It’s opening weekend at the Silver Spring Stage and it’s clear many in attendance have little idea what to expect from playwright Sam Hunter’s 2011 award winning play, A Bright New Boise. The audience are positioned on two sides of the square stage separated by a wide walkway that will provide a second location away from the break room of the arts and crafts store, Hobby Lobby, where most of the play takes place. With the set in darkness, Will (Brendan Murray), takes his place on the outside of the pillar at the corner of the stage between the audience and declares “Now” and the sense that we don’t know what we are ready for is heightened.

The lights come up on the break room and Scenic Designer, Dean Leong, has produced a convincing location. The two walls feature a sink, microwave, lockers and inboxes that form a sterile setting broken up only by a lonely motivational poster informing the staff to ‘Hang in there’. Tables and chairs adorn the rest of the stage and a TV and VCR are positioned on the inside of the corner pillar in such a way that no-one in the audience can see the screen. Faith is a central theme of Hunter’s play and as the story unfolds the TV’s placement is wonderfully unsettling for the audience as it almost takes on a God like role as we start to question if the staff are watching it or if it is watching them.

Murray is excellent as Will as he draws us in to the genuine warmth of his character while his checkered backstory and extreme religious views about the rapture are slowly unveiled. In the opening scenes, as he starts his first day in his new job, Murray finds the balance of awkwardness, evasiveness and likability in all of his delivery and mannerisms. It’s a really subtle and believable performance that allows us not to define this man simply by what he believes. The manager of the store, Pauline, played by Andrea Spitz, is a brash and relatively uncomplicated woman. Spitz is much of the comedy as the darkness descends as the show progresses and she understands her ‘why me?’ role in proceedings but some of her expressions and reactions play a little too big for this close-knit audience.

Will is introduced to teenage co-worker, Alex (Ben Miller), and it is quickly revealed that Alex is Will’s biological son who was adopted as a baby. Miller portrays the apathy and then angst of his character persuasively and the dynamic between the two is engaging to watch. Leroy (Shaquille Stewart), Alex’s older brother from his adopted family, provides an excellent contrast for Will with Stewart’s comfortable demeanor in the break room making it easy to believe he has worked there for years. Leroy wears self designed obscene shirts and delivers language to match that cause a few mutterings from the crowd. “I’m deliberately making you uncomfortable” he tells Will, but it’s far more a message from the playwright to his audience.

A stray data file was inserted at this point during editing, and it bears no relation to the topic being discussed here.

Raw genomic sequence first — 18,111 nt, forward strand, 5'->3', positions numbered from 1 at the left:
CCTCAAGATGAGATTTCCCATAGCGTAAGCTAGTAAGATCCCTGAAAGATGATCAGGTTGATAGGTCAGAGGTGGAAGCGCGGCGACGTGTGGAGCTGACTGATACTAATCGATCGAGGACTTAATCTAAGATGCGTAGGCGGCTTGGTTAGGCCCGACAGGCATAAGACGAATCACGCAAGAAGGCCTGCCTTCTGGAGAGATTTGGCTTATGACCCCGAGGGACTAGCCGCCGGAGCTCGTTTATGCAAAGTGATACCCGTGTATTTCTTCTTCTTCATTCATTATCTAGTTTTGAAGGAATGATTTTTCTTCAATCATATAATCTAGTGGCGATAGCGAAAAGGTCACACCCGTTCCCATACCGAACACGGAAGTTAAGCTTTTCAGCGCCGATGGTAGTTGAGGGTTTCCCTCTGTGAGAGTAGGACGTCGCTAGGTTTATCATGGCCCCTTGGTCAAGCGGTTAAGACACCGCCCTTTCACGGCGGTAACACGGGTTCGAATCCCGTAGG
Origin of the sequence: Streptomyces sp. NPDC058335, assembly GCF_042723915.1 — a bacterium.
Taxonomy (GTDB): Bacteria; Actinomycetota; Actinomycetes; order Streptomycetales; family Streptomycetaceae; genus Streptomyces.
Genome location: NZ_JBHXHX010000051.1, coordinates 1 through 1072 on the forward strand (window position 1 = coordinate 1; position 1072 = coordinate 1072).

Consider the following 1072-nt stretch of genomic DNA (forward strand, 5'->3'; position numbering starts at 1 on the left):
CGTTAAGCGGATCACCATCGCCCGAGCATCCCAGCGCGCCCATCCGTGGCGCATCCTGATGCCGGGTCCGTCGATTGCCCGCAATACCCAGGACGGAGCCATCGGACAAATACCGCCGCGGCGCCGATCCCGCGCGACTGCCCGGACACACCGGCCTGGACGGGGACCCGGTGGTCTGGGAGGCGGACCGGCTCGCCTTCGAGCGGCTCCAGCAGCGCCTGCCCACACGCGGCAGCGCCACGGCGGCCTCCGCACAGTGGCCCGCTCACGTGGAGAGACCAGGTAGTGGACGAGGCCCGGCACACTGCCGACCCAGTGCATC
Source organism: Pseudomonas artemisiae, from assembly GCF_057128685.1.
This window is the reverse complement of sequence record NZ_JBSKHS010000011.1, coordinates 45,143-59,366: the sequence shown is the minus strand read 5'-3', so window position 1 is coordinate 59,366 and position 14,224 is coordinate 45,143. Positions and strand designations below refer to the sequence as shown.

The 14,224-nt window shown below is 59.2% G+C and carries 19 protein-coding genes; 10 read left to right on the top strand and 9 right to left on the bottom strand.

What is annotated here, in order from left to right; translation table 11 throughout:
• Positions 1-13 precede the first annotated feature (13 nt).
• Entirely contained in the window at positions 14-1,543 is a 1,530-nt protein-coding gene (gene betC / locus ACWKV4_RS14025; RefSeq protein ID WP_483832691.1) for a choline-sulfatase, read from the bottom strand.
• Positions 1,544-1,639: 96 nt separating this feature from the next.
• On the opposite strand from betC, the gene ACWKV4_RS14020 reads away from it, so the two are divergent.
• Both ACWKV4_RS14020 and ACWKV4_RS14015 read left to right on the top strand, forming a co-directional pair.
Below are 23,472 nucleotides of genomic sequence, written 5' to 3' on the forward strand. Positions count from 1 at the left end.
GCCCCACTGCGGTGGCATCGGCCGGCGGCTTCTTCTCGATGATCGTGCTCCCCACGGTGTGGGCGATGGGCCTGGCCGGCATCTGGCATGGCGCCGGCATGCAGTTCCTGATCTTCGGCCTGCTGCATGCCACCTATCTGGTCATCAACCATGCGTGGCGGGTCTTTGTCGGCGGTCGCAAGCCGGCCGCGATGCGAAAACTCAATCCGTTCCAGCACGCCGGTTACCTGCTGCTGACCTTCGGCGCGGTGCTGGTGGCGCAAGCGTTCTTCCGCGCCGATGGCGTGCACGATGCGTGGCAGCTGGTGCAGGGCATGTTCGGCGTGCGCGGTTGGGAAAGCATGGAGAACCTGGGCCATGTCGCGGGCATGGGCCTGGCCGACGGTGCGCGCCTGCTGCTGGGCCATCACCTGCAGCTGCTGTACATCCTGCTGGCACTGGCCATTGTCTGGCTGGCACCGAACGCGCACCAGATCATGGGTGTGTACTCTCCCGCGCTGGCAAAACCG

The play is truly at its’ best when Murray is sharing the stage with Maura Suilebhan who is a joy to watch as the introverted and sheepish Anna. All of her quirks and facial expressions would be so easy to be overplayed but she never falls into that trap and all of her exclamations and self admonishments are incredibly natural. There is great chemistry between Murray and Suilebhan and their awkward flirting is just really good theatre.

Director, Matt Ripa, moves us through the timeline of the play, largely with lighting changes in the break room effectively signifying the passing of time. He isn’t afraid of silence and that adds to the sense of unease at all the right moments. The movement of the actors is consistent and logical in the vast majority of the exchanges. One slight disappointment is a pivotal scene where Will reads his blog aloud to Anna. We see all that Will is experiencing as he reads his work but we feel a little cheated of Anna’s reaction as she sits with her back to the audience. Later, a moment where Alex buries his head into the wall by the lockers also lacks a certain authenticity. When the scenes transition to the walkway off stage we really feel like we are intruding on these personal moments and Ripa moves the action between the two locations very capably. Murray excels in these off stage scenes and his proximity to the audience only adds to the truth he brings to his character. Unfortunately the ease in which Miller portrayed the emotions of Alex earlier are not matched now that he needs to show much more vulnerability and pain in a more restrained way. In the same location a scene between Will and Leroy almost slips into soap opera territory with Stewart’s delivery.

The show is a technical success with sound and lighting both at a high standard throughout. Set and costumes are not demanding but are done well with minimum fuss. Ripa gets good performances from all of his cast and Murray and Suilebhan absolutely make this a show worth making the effort to see.

 #tothepoint Rating 65.5/100

You can view a full breakdown of the allocated points here.

Ticket Price: $25

Value Rating: +$6

With our scoring system and our unique value for money guide we rate this show at $31. A Bright New Boise continues at the Silver Spring Stage until April 30th.